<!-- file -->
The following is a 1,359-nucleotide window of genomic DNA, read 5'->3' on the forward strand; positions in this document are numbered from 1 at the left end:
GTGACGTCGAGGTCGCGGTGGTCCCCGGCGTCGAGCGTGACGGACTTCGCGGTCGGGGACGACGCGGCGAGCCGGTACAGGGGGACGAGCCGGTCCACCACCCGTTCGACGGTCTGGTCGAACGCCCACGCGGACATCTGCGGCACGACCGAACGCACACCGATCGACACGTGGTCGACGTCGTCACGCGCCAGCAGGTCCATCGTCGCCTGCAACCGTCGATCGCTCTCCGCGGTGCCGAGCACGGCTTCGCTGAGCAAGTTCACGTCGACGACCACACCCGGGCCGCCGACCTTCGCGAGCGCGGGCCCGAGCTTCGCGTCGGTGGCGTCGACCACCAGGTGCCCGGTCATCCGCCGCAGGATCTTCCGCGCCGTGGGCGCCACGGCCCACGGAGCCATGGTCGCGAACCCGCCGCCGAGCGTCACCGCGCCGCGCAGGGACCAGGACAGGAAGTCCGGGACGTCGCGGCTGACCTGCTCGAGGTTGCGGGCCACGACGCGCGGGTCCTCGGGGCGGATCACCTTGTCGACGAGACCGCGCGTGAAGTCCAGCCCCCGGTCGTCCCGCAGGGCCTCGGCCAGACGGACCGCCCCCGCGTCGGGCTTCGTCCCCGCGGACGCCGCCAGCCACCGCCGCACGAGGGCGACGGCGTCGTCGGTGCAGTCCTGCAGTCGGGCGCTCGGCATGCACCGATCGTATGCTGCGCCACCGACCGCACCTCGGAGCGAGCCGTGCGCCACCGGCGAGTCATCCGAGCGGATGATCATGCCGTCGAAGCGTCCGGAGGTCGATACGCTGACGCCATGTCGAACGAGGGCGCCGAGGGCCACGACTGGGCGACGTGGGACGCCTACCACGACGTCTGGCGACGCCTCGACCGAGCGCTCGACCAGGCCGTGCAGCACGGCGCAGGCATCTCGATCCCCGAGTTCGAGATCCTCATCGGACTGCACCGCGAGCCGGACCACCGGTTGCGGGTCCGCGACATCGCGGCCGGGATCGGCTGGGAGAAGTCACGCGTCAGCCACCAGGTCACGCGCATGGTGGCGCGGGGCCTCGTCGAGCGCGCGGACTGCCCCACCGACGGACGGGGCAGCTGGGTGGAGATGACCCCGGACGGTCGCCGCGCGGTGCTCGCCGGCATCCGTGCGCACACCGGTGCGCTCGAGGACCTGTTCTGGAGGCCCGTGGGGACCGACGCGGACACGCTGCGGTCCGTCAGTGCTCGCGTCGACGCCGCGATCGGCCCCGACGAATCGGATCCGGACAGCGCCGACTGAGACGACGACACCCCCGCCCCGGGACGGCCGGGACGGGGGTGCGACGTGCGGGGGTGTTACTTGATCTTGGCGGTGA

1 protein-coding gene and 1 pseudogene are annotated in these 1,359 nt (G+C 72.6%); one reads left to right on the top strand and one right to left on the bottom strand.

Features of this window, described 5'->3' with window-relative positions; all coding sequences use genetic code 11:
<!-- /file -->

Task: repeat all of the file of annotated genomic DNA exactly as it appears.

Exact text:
The following is a 1,359-nucleotide window of genomic DNA, read 5'->3' on the forward strand; positions in this document are numbered from 1 at the left end:
GTGACGTCGAGGTCGCGGTGGTCCCCGGCGTCGAGCGTGACGGACTTCGCGGTCGGGGACGACGCGGCGAGCCGGTACAGGGGGACGAGCCGGTCCACCACCCGTTCGACGGTCTGGTCGAACGCCCACGCGGACATCTGCGGCACGACCGAACGCACACCGATCGACACGTGGTCGACGTCGTCACGCGCCAGCAGGTCCATCGTCGCCTGCAACCGTCGATCGCTCTCCGCGGTGCCGAGCACGGCTTCGCTGAGCAAGTTCACGTCGACGACCACACCCGGGCCGCCGACCTTCGCGAGCGCGGGCCCGAGCTTCGCGTCGGTGGCGTCGACCACCAGGTGCCCGGTCATCCGCCGCAGGATCTTCCGCGCCGTGGGCGCCACGGCCCACGGAGCCATGGTCGCGAACCCGCCGCCGAGCGTCACCGCGCCGCGCAGGGACCAGGACAGGAAGTCCGGGACGTCGCGGCTGACCTGCTCGAGGTTGCGGGCCACGACGCGCGGGTCCTCGGGGCGGATCACCTTGTCGACGAGACCGCGCGTGAAGTCCAGCCCCCGGTCGTCCCGCAGGGCCTCGGCCAGACGGACCGCCCCCGCGTCGGGCTTCGTCCCCGCGGACGCCGCCAGCCACCGCCGCACGAGGGCGACGGCGTCGTCGGTGCAGTCCTGCAGTCGGGCGCTCGGCATGCACCGATCGTATGCTGCGCCACCGACCGCACCTCGGAGCGAGCCGTGCGCCACCGGCGAGTCATCCGAGCGGATGATCATGCCGTCGAAGCGTCCGGAGGTCGATACGCTGACGCCATGTCGAACGAGGGCGCCGAGGGCCACGACTGGGCGACGTGGGACGCCTACCACGACGTCTGGCGACGCCTCGACCGAGCGCTCGACCAGGCCGTGCAGCACGGCGCAGGCATCTCGATCCCCGAGTTCGAGATCCTCATCGGACTGCACCGCGAGCCGGACCACCGGTTGCGGGTCCGCGACATCGCGGCCGGGATCGGCTGGGAGAAGTCACGCGTCAGCCACCAGGTCACGCGCATGGTGGCGCGGGGCCTCGTCGAGCGCGCGGACTGCCCCACCGACGGACGGGGCAGCTGGGTGGAGATGACCCCGGACGGTCGCCGCGCGGTGCTCGCCGGCATCCGTGCGCACACCGGTGCGCTCGAGGACCTGTTCTGGAGGCCCGTGGGGACCGACGCGGACACGCTGCGGTCCGTCAGTGCTCGCGTCGACGCCGCGATCGGCCCCGACGAATCGGATCCGGACAGCGCCGACTGAGACGACGACACCCCCGCCCCGGGACGGCCGGGACGGGGGTGCGACGTGCGGGGGTGTTACTTGATCTTGGCGGTGA

1 protein-coding gene and 1 pseudogene are annotated in these 1,359 nt (G+C 72.6%); one reads left to right on the top strand and one right to left on the bottom strand.

Features of this window, described 5'->3' with window-relative positions; all coding sequences use genetic code 11: